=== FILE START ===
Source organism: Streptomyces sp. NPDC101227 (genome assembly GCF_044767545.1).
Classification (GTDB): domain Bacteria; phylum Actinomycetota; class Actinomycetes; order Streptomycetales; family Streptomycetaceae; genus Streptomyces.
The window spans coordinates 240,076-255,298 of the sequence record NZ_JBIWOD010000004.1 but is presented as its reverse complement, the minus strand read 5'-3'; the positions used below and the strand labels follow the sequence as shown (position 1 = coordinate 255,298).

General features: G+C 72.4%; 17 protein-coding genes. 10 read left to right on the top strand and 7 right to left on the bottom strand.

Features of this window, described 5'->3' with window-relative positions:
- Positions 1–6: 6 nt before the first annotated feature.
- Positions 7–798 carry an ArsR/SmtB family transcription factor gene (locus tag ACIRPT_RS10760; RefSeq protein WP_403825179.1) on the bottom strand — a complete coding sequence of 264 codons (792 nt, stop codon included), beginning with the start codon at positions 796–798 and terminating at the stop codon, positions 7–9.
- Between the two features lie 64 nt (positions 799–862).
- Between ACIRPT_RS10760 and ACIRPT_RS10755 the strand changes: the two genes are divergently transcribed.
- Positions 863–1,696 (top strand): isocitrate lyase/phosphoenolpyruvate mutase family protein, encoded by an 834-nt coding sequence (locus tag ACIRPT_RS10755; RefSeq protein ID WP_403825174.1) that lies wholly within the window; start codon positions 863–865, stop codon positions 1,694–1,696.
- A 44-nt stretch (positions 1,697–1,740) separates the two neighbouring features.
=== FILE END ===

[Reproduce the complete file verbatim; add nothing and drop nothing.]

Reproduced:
Source organism: Streptomyces sp. NPDC101227 (genome assembly GCF_044767545.1).
Classification (GTDB): domain Bacteria; phylum Actinomycetota; class Actinomycetes; order Streptomycetales; family Streptomycetaceae; genus Streptomyces.
The window spans coordinates 240,076-255,298 of the sequence record NZ_JBIWOD010000004.1 but is presented as its reverse complement, the minus strand read 5'-3'; the positions used below and the strand labels follow the sequence as shown (position 1 = coordinate 255,298).

General features: G+C 72.4%; 17 protein-coding genes. 10 read left to right on the top strand and 7 right to left on the bottom strand.

Features of this window, described 5'->3' with window-relative positions:
- Positions 1–6: 6 nt before the first annotated feature.
- Positions 7–798 carry an ArsR/SmtB family transcription factor gene (locus tag ACIRPT_RS10760; RefSeq protein WP_403825179.1) on the bottom strand — a complete coding sequence of 264 codons (792 nt, stop codon included), beginning with the start codon at positions 796–798 and terminating at the stop codon, positions 7–9.
- Between the two features lie 64 nt (positions 799–862).
- Between ACIRPT_RS10760 and ACIRPT_RS10755 the strand changes: the two genes are divergently transcribed.
- Positions 863–1,696 (top strand): isocitrate lyase/phosphoenolpyruvate mutase family protein, encoded by an 834-nt coding sequence (locus tag ACIRPT_RS10755; RefSeq protein ID WP_403825174.1) that lies wholly within the window; start codon positions 863–865, stop codon positions 1,694–1,696.
- A 44-nt stretch (positions 1,697–1,740) separates the two neighbouring features.